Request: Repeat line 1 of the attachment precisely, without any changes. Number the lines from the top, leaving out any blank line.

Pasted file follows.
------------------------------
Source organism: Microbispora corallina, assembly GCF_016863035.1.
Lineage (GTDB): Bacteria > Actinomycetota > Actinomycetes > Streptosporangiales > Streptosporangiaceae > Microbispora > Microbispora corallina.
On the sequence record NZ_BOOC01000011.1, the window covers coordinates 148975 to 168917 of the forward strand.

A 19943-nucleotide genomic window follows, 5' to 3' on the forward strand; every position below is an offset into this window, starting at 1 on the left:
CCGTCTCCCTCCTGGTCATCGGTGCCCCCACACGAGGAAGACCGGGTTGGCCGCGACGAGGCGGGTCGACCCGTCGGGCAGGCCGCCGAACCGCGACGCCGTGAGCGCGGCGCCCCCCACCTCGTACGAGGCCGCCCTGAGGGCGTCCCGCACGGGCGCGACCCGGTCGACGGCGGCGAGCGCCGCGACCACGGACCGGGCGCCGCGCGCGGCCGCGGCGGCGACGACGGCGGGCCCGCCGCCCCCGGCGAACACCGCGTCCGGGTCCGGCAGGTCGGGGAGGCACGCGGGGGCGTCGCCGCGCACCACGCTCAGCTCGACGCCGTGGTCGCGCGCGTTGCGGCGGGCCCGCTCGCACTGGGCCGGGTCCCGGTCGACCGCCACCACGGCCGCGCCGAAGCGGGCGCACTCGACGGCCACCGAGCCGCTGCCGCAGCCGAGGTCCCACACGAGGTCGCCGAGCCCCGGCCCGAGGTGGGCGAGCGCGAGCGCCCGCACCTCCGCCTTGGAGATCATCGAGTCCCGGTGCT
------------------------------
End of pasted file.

Source organism: Microbispora corallina, assembly GCF_016863035.1.